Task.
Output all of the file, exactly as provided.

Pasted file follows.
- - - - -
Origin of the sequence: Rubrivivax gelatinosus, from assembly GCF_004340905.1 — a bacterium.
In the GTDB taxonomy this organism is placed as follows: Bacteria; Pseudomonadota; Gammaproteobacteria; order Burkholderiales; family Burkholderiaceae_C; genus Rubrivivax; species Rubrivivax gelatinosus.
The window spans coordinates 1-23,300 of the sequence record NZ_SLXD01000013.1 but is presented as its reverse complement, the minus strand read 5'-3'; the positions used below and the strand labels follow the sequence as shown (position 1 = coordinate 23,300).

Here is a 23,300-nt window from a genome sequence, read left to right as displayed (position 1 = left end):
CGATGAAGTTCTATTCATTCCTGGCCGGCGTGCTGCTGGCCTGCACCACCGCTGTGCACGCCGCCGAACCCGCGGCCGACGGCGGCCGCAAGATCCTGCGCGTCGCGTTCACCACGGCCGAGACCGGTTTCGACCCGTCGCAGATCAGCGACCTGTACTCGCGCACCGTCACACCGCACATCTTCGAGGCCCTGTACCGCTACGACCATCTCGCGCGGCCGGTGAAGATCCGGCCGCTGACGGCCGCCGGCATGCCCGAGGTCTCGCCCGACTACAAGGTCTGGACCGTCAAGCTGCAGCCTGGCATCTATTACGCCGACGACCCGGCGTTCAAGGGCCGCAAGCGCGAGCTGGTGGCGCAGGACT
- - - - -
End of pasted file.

Origin of the sequence: Rubrivivax gelatinosus, from assembly GCF_004340905.1 — a bacterium.
In the GTDB taxonomy this organism is placed as follows: Bacteria; Pseudomonadota; Gammaproteobacteria; order Burkholderiales; family Burkholderiaceae_C; genus Rubrivivax; species Rubrivivax gelatinosus.
The window spans coordinates 1-23,300 of the sequence record NZ_SLXD01000013.1 but is presented as its reverse complement, the minus strand read 5'-3'; the positions used below and the strand labels follow the sequence as shown (position 1 = coordinate 23,300).

Here is a 23,300-nt window from a genome sequence, read left to right as displayed (position 1 = left end):
CGATGAAGTTCTATTCATTCCTGGCCGGCGTGCTGCTGGCCTGCACCACCGCTGTGCACGCCGCCGAACCCGCGGCCGACGGCGGCCGCAAGATCCTGCGCGTCGCGTTCACCACGGCCGAGACCGGTTTCGACCCGTCGCAGATCAGCGACCTGTACTCGCGCACCGTCACACCGCACATCTTCGAGGCCCTGTACCGCTACGACCATCTCGCGCGGCCGGTGAAGATCCGGCCGCTGACGGCCGCCGGCATGCCCGAGGTCTCGCCCGACTACAAGGTCTGGACCGTCAAGCTGCAGCCTGGCATCTATTACGCCGACGACCCGGCGTTCAAGGGCCGCAAGCGCGAGCTGGTGGCGCAGGACT